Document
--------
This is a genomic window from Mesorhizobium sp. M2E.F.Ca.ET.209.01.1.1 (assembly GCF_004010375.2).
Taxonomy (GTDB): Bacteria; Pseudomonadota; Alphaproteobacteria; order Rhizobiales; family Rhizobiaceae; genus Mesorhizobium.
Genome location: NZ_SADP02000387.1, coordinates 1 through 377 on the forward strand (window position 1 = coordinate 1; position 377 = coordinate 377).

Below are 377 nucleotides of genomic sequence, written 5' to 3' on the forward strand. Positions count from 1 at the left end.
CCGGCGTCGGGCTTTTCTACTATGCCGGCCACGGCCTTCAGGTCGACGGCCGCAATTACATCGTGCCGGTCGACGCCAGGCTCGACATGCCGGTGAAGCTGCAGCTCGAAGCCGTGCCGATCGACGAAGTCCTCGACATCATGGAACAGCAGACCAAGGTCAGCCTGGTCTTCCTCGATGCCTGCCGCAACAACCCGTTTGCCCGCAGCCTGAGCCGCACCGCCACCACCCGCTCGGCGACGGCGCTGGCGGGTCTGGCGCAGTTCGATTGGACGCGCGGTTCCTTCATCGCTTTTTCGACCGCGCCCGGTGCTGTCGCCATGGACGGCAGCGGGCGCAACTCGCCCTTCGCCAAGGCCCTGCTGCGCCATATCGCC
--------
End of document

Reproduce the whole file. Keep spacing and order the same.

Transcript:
This is a genomic window from Mesorhizobium sp. M2E.F.Ca.ET.209.01.1.1 (assembly GCF_004010375.2).
Taxonomy (GTDB): Bacteria; Pseudomonadota; Alphaproteobacteria; order Rhizobiales; family Rhizobiaceae; genus Mesorhizobium.
Genome location: NZ_SADP02000387.1, coordinates 1 through 377 on the forward strand (window position 1 = coordinate 1; position 377 = coordinate 377).

Below are 377 nucleotides of genomic sequence, written 5' to 3' on the forward strand. Positions count from 1 at the left end.
CCGGCGTCGGGCTTTTCTACTATGCCGGCCACGGCCTTCAGGTCGACGGCCGCAATTACATCGTGCCGGTCGACGCCAGGCTCGACATGCCGGTGAAGCTGCAGCTCGAAGCCGTGCCGATCGACGAAGTCCTCGACATCATGGAACAGCAGACCAAGGTCAGCCTGGTCTTCCTCGATGCCTGCCGCAACAACCCGTTTGCCCGCAGCCTGAGCCGCACCGCCACCACCCGCTCGGCGACGGCGCTGGCGGGTCTGGCGCAGTTCGATTGGACGCGCGGTTCCTTCATCGCTTTTTCGACCGCGCCCGGTGCTGTCGCCATGGACGGCAGCGGGCGCAACTCGCCCTTCGCCAAGGCCCTGCTGCGCCATATCGCC